“I’ve got a neighbour who is struggling. We’ve been giving her food. It’s coming towards the end of the month and she can’t wait. It’s only going to get worse this is. I feel sorry for people who’ve got little kids.
“The bills have gone up ridiculously. I’ve always been on a pre-paid meter so I always know how much I’m putting on.
“I don’t get a bill. I used to put £20 one week then £10 the next. The £20 doesn’t last one week anymore. We tried to top up the gas now the best we can. We’re not using it so hopefully, if I buy it at this price I’m hoping by winter I’ll have got it at a cheaper rate. It’s due to go up in September isn’t it. The only problem with stockpiling is that people will start going round and pinching it.
“Some people I know, they used to fill their tank up with £30, £40, £50 at a time. Now they only put £10 or £20 in. One, because it’s expensive and two, because they’re worried about people stealing it.
“People aren’t going out as much either now to the seaside or on day trips as the fuel has been that expensive. The kids aren’t going out or being taken places. We used to go out once a fortnight or so but we don’t go out anymore, we’ve stopped. Everything else costs that much.
“My friend who’s got a pub in Tunstall, he said his trade has gone down by a third since Christmas. That’s another knock on effect, people are spending more on food and bills but it’s a knock on effect for businesses. It’s only going to get worse.”
Helen Snashall, 46, from Fegg Hayes, is a community development manager at Fegg Hayes Futures. She was at the Chell Heath Bread of Life Pantry when StokeonTrentLive visited.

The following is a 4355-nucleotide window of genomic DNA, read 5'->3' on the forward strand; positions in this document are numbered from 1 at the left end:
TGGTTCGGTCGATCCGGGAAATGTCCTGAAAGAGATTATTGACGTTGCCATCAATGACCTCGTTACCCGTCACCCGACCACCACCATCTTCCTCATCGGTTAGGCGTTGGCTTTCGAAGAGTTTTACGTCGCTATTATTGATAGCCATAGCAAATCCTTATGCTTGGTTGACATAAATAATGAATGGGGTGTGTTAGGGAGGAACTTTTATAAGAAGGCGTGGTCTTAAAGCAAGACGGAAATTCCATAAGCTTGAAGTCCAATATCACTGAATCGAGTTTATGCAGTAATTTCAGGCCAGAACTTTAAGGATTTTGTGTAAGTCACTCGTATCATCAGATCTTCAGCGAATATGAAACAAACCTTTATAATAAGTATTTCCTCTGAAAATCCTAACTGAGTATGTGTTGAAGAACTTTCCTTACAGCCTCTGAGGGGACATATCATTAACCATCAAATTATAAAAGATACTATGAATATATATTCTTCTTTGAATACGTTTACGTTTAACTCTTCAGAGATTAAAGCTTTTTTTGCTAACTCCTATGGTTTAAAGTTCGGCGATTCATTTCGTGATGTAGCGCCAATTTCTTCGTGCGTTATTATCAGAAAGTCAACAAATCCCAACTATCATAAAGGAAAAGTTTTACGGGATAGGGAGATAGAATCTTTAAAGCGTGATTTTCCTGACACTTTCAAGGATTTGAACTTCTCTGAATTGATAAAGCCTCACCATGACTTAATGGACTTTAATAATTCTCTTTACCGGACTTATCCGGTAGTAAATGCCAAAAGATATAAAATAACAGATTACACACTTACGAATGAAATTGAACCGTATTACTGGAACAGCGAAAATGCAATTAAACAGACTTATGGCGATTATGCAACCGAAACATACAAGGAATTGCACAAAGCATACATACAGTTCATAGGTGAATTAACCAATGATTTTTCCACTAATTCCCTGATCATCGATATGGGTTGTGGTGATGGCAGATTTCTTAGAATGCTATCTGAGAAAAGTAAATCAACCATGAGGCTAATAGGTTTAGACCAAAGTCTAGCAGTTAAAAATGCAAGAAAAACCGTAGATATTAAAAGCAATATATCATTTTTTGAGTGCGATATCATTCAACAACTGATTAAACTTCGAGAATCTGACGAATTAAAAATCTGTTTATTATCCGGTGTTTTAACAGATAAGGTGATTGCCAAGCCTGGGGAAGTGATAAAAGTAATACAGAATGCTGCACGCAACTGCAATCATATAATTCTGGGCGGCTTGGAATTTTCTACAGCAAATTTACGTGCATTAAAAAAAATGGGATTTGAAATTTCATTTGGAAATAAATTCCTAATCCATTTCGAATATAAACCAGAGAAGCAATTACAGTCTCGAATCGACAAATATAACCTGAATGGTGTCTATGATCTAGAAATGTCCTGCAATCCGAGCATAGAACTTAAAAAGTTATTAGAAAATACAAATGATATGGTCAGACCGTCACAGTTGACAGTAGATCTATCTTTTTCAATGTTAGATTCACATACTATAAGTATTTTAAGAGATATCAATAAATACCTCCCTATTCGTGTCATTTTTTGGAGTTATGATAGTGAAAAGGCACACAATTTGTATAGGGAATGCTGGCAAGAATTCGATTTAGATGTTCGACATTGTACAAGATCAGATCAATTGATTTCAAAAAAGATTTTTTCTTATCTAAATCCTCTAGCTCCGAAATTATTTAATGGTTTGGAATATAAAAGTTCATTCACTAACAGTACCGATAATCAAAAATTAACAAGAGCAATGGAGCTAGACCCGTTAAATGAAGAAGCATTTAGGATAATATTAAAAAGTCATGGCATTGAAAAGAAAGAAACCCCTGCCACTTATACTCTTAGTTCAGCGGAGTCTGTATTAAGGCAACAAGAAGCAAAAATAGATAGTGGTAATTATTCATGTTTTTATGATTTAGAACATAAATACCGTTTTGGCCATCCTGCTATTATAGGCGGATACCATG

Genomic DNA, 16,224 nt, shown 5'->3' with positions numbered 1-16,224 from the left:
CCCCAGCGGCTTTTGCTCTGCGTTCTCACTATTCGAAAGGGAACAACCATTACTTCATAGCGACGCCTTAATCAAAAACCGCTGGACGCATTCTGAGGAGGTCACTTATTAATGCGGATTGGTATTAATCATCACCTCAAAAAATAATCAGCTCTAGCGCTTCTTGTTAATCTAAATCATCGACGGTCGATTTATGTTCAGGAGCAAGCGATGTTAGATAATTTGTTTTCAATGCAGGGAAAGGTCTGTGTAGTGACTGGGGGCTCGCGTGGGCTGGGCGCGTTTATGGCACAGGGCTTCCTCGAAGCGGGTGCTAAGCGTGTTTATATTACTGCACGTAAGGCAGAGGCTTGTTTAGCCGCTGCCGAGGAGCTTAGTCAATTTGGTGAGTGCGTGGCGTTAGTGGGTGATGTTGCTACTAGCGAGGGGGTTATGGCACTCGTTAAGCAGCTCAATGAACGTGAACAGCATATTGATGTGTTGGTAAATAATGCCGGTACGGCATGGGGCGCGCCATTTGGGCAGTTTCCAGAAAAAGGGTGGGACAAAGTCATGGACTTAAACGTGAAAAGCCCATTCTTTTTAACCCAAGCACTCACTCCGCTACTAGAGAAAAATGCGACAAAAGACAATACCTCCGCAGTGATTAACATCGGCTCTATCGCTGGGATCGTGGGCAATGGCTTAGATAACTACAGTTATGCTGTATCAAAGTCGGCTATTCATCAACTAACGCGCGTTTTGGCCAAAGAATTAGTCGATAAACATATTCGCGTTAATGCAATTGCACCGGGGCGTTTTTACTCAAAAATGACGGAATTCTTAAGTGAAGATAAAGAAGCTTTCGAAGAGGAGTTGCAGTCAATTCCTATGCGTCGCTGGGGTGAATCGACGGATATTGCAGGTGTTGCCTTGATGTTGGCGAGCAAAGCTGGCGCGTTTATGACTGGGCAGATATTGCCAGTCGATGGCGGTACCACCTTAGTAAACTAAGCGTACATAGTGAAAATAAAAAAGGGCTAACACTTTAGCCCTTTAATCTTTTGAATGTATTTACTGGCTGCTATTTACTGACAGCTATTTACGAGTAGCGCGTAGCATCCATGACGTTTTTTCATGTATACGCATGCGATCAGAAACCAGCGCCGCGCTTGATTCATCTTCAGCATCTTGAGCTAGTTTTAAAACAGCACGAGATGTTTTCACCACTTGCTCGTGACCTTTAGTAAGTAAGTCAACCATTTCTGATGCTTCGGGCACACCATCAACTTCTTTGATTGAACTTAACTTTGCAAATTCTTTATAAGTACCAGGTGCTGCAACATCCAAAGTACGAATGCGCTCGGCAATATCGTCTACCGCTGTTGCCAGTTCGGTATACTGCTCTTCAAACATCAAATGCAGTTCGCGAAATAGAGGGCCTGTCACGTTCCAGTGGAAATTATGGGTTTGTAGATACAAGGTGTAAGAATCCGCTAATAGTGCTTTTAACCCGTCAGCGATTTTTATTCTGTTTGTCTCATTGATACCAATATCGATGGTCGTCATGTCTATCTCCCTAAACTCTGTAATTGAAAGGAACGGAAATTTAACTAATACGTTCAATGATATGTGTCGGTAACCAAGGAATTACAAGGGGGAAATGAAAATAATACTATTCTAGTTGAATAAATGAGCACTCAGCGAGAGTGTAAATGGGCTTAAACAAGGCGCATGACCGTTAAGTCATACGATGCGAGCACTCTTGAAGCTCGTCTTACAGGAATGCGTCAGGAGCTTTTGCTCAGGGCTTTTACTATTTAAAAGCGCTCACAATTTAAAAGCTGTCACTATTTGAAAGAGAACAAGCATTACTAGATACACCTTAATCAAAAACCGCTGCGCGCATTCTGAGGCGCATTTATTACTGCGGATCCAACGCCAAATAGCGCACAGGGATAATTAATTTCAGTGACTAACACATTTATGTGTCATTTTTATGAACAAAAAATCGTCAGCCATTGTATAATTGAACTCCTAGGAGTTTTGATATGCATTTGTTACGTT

She said: “We had a lady coming to us looking for help, we did her some beans on toast while she was there because she hadn’t eaten for two days. She was crying and we put together some food for her. She was so grateful for the food.
“There are so many people struggling, not just those on benefits. In fact, its a struggle as much for families that are in work.
“They’ve heralded all the new jobs coming to the area, but if you look around you see they’re not full time, they’re minimum wage and if you need child care on top of it, what do you do?
“I think if the jobs could work around parents schedule or have better pay, but we’re all guilty, we all want our goods cheap and delivered quickly from Amazon.
“Some schools are good at doing after school care and things like that. It would be good to have more universal before and after school clubs. Holiday provision, there’s a lot of support for families during holidays but not as much for working parents, and a whole day’s wages can go on child care during the school holidays.
“We are seeing more people struggling financially, the energy costs are a huge one for people. People are looking for innovative ways to make savings. Which is where something like the pantry is great because it’s sustainable, it just helps people save some money.
“Then they can use any savings on energy costs. We give away surplus supermarket food as well and we do that as much around reducing food waste, as helping people out. There’s no barrier, anybody can take that. I know for some people just to get an extra loaf of bread then that’s a couple of quid they can use elsewhere.
“Over the winter, we had some funding through the city council around winter. We also have citizens advice bureau offering classes on money management and debt management. I know there’s a few cases ongoing with these people who are in quite serious debt.
“There’s a great community spirit, there’s a lot of people who are just getting by. It’s when the crisis hits and their washing machine goes and they don’t have the savings to buy even a second hand washing machine. As we get towards the winter and everything rises more, for those who are just scraping by now, that’s when they are really going to struggle.